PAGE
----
Similar concerns were raised by commenters on the SEC’s 2011 interim final rules (the “interim final exemptions”) exempting certain security-based swaps from certain provisions of the Securities Act, the Exchange Act and the Trust Indenture Act of 1939 (the “Trust Indenture Act”).[4] Commenters expressed concerns that certain communications involving security-based swaps, such as publication or distribution of price quotes, may be available on or through trading platforms on an unrestricted basis following the full implementation of Title VII, and that this unrestricted access could affect the availability of exemptions from the registration requirements of the Securities Act, such as the exemption in section 4(a)(2), for such security-based swaps.[5] Specifically, the publication or distribution of price quotes for security-based swaps traded or processed on or through trading platforms could be viewed as “offers” of those security-based swaps under the Securities Act, and such offers would require registration under the Securities Act or reliance on an available exemption. Such communications could also be considered offers to non-ECPs, even if non-ECPs are not permitted to purchase the security-based swaps.


The Proposed Rule provides that, for purposes of section 5 of the Securities Act, the publication or distribution of quotes relating to security-based swaps will not be deemed to constitute an offer, an offer to sell or a solicitation of an offer to buy or purchase such security-based swaps or any guarantees of such security-based swap that are securities, if such security-based swaps:

■ May be purchased only by ECPs, and
■ Are traded or processed on or through a trading system or platform that either (a) is registered as a national securities exchange (under section 6(a) of the    Exchange Act) or (b) is registered as a SBSEF (under section 3D(a) of the Exchange Act) or exempt from such registration (pursuant to a rule, regulation or order of the SEC).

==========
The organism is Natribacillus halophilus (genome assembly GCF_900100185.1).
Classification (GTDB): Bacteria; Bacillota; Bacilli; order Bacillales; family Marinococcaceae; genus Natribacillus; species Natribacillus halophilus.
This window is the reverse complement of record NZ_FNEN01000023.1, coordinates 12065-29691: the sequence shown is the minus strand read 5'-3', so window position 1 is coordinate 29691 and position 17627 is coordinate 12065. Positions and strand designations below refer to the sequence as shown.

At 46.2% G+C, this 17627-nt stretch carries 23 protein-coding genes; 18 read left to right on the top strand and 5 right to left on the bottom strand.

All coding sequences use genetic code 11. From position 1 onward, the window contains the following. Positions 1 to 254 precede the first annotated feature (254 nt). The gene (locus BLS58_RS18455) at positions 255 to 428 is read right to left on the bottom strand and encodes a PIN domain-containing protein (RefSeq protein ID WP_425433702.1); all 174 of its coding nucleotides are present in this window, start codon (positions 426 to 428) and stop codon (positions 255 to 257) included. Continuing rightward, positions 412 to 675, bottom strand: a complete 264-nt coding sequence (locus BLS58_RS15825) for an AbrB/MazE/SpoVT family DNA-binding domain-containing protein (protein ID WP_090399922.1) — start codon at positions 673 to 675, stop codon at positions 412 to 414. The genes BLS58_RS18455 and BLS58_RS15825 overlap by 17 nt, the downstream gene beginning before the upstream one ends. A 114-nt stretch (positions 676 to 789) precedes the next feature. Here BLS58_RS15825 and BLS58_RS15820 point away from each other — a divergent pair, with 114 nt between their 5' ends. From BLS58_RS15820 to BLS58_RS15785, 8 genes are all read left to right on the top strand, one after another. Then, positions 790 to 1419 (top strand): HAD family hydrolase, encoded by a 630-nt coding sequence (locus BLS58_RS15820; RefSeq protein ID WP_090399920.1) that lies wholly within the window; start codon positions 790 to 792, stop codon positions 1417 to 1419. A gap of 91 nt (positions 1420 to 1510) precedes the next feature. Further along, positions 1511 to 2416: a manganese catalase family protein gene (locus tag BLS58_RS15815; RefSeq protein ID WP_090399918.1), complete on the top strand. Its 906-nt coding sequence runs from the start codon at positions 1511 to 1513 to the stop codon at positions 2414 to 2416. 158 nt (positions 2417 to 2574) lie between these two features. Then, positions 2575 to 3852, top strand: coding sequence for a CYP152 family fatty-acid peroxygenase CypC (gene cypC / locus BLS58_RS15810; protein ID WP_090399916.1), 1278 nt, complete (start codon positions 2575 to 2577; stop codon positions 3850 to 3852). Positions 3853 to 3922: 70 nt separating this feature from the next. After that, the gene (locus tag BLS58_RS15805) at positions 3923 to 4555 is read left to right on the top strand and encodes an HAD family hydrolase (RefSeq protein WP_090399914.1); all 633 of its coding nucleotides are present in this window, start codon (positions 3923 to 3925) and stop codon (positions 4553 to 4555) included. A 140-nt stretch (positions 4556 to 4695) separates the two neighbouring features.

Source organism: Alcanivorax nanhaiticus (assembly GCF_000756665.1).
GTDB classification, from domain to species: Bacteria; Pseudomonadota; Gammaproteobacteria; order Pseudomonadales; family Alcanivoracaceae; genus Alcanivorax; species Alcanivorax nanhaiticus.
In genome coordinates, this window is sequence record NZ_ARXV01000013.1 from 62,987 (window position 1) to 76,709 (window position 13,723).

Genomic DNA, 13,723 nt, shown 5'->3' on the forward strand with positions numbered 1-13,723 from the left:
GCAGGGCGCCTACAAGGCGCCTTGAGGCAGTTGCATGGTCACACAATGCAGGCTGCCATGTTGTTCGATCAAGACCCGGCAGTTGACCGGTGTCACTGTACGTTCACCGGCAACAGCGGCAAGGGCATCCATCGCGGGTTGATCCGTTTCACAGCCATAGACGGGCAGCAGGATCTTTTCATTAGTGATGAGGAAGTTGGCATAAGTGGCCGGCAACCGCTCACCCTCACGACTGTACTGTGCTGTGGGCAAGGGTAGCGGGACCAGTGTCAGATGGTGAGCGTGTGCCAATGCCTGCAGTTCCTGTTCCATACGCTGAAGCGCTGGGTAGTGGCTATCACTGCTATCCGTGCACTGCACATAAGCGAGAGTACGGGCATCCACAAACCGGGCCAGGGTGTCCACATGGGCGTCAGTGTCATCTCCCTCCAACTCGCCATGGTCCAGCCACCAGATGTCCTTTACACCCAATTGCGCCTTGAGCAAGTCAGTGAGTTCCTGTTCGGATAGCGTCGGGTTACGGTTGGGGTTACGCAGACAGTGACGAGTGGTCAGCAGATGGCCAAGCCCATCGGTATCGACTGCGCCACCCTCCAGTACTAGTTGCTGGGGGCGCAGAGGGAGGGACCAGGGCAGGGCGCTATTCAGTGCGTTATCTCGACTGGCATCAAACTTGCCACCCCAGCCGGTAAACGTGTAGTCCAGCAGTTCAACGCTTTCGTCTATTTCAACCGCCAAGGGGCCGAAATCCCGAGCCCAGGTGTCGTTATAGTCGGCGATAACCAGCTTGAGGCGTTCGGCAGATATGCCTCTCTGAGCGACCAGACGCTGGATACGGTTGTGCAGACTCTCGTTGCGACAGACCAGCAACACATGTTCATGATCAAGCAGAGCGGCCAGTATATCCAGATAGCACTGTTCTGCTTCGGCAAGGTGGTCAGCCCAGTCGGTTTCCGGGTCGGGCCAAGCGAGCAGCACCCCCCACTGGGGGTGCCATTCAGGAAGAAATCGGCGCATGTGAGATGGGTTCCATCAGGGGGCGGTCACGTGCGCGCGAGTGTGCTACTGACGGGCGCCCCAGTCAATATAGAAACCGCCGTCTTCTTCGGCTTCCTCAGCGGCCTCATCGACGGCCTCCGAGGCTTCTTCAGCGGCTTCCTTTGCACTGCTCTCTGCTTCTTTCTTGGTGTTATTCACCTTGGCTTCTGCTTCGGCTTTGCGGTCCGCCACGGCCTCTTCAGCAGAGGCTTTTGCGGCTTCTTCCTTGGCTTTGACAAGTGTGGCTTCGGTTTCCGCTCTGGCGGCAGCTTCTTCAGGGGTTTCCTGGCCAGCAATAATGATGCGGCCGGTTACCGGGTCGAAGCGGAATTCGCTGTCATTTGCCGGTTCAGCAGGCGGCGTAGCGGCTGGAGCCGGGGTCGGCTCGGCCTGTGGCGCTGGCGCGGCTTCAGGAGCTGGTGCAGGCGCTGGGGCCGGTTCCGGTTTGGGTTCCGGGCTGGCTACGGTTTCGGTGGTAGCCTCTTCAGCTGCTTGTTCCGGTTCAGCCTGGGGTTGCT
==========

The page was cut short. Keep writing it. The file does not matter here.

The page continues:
The Proposed Rule is intended to further the goal of Title VII of bringing the trading of security-based swaps onto regulated trading platforms and to avoid unintended consequences arising from the operation of such platforms by permitting security-based swaps to be executed on and processed through such platforms without concern that price quotes made with respect to such transactions may implicate the Securities Act registration requirements.

The Proposed Rule applies both to the initial publication or distribution of price quotes[6] for security-based swaps on eligible trading platforms, as well as any subsequent republication or redistribution of such price quotes on or through mediums other than eligible trading platforms, including online information services. Further disseminations of such price quotes by participants in such platforms would also be permitted without restriction. As the SEC clarifies in the Proposing Release, the treatment of such price quotes should not depend on who publishes or distributes the quotes or where the quotes are published or distributed, so long as only ECPs are permitted to purchase the security-based swaps that are the subject of such price quotes.

Certain commenters on the interim final exemptions expressed concern about the effect on the availability of Securities Act exemptions of other published communications they characterized as research. The SEC is considering whether the exclusion under the Proposed Rule for price quotes should be expanded to cover other types of communications and is requesting comment on the types of research materials that are distributed, the manner in which such research materials are distributed and the basis for characterizing such communications as research.

In addition, some commenters requested broader exemptions from the registration requirements of the Securities Act and the Exchange Act, and the indenture qualification provisions of the Trust Indenture Act, for security-based swaps entered into solely by ECPs, but the SEC declined to provide such broader exemptions.